The Art of Sitting Still

First of all, I should clear something up: Robert Bly isn’t dead, as the emcee erroneously reported at the reading. And then I erroneously repeated. I’m sorry if you’ve walked around all week thinking he died. Second: look at how you’re sitting while reading this. Now, don’t move until I tell you.

I majored in English in college with a minor in studio art, and although I’m putting the English portion of my degree to work every day, I’ve all but given up drawing, and that makes me sad. I can’t even display my work in my apartment because my lease doesn’t allow me to put holes in the walls.*

I drew this. It was really hard to keep the white spaces white. Charcoal.

I drew this. It was really hard to keep the white spaces white. Charcoal.

I used to draw all over everything: doodles in my notebooks, sketches on scrap paper, even chalk pictures on the sidewalk. I come by it honestly; my mom is a great artist (watercolor, pen-and-ink, pencils, pastels–you name it), her father and his mother were both great painters, and I have two artistically talented siblings. When I was younger, the downstairs hallway was the Turner Family gallery and our best work is still on display in frames on various walls of the house. Art is in my blood.

So, when I met Gabriel and his partner, Tony, at a wedding a few weeks ago, I felt we were kindred spirits. Gabriel told me what he did (for a day job) but when he handed me his business card, ( it was all artwork. “You should tell people you’re an artist,” I said, having just started doing that myself. When people used to ask what I did for a living, I would tell them about my office job first and maybe mention writing as an afterthought. Now it’s writer first, everything else second.

I also drew this.

I also drew this.

Gabriel and Tony came to my most recent improv show and supported me last week at the reading. It’s nice to have friends like them. After my improv show, I told Gabriel if he ever needed model I’d be happy to sit for him, not really thinking he’d take me up on it, but to my surprise he said sure.

Last Friday I had the privilege of serving as a portrait model for a group of artists who meet every Friday evening at Old Town Artists Coop in St. Paul. I didn’t give much thought to what that would entail until I actually planted myself in the chair. I mean, I sit all day in an office, then come home and sit while I write, so how hard could it be?

It is really hard to sit still.

Are you still in the position you were in when you started reading this? I didn’t tell you to move. Try it again. Just sit there. Don’t bounce your foot, scratch your nose, or shake your head. Don’t. Move. A. Muscle. Does something itch? Has something you can’t ignore just now made its way into your eye? Are your muscles twitching from holding position?

Obviously, there’s no way anyone could do that for too long. They break the two-hour session into four 30-minute chunks (25 minutes “in pose,” 5 minutes on break). It’s more manageable but still hard. I found out after the fact that I could have moved a little during “in pose” time, I’d just need to get back into position, but as a former artist, I remember how difficult it was when the model moved. Movement changes the shadows on your face, the way your clothing falls against your body, even the way your skin stretches against flesh and bone. Small movements can mean the difference between a double chin or no chin at all.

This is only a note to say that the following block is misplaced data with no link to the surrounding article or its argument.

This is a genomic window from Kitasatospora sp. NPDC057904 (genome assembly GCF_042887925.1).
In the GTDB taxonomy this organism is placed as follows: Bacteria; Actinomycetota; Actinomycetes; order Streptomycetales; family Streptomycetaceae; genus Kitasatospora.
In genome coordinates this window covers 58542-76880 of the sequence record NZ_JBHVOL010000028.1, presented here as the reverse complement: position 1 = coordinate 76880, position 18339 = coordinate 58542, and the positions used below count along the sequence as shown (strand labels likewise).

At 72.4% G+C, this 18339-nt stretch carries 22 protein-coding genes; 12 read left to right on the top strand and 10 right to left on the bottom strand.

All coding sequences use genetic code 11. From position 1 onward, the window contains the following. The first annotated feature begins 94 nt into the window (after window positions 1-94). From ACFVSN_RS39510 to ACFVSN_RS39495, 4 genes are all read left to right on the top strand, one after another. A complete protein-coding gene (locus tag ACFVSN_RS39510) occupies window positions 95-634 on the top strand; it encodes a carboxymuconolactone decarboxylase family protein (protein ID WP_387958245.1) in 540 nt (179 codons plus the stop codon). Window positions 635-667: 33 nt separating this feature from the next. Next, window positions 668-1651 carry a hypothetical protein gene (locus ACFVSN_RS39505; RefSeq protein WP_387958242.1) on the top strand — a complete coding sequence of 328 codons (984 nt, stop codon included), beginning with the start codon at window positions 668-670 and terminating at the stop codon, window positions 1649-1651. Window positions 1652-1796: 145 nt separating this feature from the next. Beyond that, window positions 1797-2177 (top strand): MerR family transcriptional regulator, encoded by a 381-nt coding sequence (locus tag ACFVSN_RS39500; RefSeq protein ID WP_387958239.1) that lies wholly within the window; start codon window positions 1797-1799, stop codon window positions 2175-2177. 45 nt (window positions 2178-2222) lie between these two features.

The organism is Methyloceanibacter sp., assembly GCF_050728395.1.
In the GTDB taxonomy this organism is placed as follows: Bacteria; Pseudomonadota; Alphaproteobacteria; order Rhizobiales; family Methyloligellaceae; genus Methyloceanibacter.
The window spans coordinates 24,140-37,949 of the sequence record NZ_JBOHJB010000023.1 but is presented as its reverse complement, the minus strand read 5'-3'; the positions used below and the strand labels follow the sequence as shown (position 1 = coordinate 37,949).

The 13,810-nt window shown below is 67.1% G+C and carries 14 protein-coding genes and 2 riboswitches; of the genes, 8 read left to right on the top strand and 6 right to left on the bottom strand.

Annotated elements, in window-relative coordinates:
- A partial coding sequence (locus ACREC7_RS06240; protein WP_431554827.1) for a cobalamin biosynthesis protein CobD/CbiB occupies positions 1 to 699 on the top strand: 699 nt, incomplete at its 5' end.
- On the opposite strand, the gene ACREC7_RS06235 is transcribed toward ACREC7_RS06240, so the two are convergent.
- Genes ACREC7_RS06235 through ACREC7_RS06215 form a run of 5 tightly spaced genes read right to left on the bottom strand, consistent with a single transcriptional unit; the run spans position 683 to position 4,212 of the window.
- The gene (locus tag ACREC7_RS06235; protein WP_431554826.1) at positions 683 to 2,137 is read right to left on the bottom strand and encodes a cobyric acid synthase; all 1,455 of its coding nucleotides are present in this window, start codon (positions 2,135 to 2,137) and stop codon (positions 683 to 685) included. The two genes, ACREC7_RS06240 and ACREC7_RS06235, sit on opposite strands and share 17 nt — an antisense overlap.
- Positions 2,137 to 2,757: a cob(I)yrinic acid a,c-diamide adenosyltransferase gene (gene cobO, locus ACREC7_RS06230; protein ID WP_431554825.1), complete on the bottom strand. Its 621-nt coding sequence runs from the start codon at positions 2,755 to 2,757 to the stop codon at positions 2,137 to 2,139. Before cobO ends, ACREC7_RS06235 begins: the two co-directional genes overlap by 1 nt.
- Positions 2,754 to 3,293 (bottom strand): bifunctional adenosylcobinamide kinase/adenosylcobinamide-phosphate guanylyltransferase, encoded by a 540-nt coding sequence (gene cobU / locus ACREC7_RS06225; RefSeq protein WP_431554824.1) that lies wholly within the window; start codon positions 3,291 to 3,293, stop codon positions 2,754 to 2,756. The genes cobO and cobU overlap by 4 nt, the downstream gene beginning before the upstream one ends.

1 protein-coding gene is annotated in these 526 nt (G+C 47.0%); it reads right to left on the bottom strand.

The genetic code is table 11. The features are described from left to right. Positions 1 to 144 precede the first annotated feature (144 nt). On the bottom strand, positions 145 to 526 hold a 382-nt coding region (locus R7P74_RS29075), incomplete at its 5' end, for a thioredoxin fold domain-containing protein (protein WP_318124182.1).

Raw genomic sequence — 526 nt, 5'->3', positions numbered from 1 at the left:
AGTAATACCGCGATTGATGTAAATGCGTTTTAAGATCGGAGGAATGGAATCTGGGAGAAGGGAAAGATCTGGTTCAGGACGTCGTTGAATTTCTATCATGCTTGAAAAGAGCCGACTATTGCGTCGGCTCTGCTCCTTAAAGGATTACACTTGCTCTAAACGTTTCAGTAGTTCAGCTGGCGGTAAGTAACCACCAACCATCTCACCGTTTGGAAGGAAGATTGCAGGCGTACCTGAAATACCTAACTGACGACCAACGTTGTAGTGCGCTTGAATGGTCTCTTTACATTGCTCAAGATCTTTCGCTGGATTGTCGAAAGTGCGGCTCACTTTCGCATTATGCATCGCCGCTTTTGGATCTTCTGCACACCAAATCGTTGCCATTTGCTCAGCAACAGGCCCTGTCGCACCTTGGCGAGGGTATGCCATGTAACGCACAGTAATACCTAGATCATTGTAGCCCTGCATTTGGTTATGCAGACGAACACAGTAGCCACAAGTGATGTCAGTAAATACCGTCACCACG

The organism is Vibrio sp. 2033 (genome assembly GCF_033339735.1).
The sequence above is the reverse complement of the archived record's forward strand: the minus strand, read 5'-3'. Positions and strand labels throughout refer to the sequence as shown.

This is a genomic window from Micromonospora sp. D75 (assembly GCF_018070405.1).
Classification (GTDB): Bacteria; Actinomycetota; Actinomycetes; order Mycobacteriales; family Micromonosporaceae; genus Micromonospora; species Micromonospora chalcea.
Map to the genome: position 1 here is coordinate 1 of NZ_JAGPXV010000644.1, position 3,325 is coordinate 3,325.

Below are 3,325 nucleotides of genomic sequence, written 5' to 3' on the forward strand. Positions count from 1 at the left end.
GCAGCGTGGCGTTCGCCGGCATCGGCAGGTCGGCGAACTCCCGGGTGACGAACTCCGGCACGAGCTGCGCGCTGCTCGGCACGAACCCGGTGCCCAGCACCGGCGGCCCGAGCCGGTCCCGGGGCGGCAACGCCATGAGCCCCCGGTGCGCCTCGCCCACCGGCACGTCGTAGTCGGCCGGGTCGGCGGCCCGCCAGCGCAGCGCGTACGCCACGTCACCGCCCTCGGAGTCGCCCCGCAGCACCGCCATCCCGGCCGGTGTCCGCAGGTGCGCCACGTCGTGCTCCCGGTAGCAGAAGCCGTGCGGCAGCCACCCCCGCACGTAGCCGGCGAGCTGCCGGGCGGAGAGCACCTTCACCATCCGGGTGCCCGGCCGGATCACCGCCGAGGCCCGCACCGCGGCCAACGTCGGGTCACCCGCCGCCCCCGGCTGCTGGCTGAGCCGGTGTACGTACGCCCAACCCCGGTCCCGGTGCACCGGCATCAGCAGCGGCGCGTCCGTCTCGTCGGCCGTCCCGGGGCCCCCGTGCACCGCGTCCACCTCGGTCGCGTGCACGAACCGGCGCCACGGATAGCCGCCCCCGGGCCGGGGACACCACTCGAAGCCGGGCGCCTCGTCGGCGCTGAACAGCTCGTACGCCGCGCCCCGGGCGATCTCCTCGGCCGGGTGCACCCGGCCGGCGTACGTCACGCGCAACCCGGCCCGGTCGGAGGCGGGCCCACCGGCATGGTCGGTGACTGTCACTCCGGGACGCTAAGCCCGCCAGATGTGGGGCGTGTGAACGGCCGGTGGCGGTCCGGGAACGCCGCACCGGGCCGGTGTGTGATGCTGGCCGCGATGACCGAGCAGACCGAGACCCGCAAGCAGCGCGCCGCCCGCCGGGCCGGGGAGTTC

I enjoyed the breaks and meeting the artists afterward. One of the artists even gave me his painting–pretty neat, huh?


Painting by Nels Femrite.

Sitting got uncomfortable at times, but I didn’t pick a very good pose, so when I do it again in a few weeks, I’ll be sure to choose a pose I can hold for a longer period of time without issue. I’m hoping they’ll do some quick improv-y poses in the beginning so I can practice my tortured face, my angry face, and my “you’ve just won a million dollars” face.**

If you’re interested in joining the group to sketch or paint, it is open to the public, there are no commitments (unlike a class), and they have wine and popcorn afterward. There is a fee if you aren’t a member, and they don’t provide materials, but the group is pretty nice and it’s a great way to practice drawing or painting if you don’t have the space (or willing models) at your disposal. If you’re not an artist, but you don’t mind modeling, they’re always looking for someone who can sit still (no iPod, iPhone, video players, though). Check out Gabriel’s blog ( and contact him if you’d like more information. Okay, you can move now.

*The original building manager said he would drill holes for me to hang things, but then he left suddenly, and the management company is pretty strict about things, so I’m guessing it’s a lost cause.

**Look out, Zoolander. Blue Steel’s got nothin’ on White Heat.


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About Sarah in Small Doses

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2 responses to “The Art of Sitting Still”

  1. Gabriel Garbow says :

    Awww… Good stuff. Your charcoal drawings have rich tonal variety, dynamic compositional movement (ironically), and well-observed forms. It’s fantastic to be able to see this side of you.

    P.S. I want to drop everything and go draw in charcoal right now.

    • sarahwithanh25 says :

      Thanks, Gabriel! It means a lot to hear that from a real working artist. I haven’t drawn in a very long time, but maybe this fall I can get back into it.

      P.S. Go for it–charcoal is fun. Messy, but fun.

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